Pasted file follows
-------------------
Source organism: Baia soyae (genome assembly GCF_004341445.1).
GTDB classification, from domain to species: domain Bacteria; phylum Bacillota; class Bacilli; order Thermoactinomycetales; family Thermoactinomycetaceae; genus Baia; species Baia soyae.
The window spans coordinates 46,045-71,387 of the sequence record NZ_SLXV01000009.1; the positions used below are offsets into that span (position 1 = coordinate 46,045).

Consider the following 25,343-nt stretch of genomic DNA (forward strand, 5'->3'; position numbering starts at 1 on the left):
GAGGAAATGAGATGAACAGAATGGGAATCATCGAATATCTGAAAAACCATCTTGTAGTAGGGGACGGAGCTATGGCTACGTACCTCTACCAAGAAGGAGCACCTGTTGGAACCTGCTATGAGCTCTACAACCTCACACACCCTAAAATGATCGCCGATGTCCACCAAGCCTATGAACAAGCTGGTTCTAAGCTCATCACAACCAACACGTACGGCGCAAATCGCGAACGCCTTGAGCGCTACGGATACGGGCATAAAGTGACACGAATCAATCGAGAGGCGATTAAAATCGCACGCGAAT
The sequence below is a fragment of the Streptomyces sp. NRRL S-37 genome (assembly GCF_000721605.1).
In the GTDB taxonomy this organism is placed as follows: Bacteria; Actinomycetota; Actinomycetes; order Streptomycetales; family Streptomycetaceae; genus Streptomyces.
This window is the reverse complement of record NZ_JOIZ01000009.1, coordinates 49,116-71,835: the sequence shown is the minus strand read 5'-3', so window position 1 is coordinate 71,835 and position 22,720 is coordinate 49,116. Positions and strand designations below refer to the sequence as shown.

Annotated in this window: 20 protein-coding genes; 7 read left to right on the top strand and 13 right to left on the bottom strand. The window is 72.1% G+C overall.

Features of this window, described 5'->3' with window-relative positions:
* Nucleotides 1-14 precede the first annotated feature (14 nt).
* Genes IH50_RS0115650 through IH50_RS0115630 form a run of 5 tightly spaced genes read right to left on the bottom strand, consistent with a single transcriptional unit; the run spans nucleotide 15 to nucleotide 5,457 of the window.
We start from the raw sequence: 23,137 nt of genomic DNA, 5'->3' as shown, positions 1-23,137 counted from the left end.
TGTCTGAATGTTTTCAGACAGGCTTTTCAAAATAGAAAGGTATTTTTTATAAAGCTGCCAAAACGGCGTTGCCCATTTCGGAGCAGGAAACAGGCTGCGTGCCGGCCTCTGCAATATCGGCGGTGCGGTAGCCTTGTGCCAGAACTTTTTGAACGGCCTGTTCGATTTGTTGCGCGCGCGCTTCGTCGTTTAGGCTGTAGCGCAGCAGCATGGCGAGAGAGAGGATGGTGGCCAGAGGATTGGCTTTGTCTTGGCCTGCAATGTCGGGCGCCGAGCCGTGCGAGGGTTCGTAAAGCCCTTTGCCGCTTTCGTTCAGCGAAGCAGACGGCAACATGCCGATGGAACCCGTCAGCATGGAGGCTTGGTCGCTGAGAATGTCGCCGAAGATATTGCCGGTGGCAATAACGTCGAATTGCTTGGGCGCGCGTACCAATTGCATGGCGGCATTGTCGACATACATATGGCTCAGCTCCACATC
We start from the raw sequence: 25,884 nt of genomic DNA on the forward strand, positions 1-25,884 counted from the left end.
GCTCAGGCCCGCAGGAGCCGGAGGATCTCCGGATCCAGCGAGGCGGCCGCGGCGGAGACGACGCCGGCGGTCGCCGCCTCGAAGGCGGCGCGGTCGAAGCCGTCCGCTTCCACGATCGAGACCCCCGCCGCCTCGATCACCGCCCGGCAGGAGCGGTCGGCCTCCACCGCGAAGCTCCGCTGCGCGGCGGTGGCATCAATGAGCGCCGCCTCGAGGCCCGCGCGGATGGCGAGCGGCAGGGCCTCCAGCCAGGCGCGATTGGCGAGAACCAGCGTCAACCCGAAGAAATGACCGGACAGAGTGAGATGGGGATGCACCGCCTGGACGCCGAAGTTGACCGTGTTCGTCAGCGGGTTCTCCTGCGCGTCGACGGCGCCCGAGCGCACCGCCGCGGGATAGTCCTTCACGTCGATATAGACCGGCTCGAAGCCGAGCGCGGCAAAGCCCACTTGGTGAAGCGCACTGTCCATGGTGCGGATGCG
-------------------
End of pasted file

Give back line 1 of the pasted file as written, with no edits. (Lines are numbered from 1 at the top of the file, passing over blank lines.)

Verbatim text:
Source organism: Baia soyae (genome assembly GCF_004341445.1).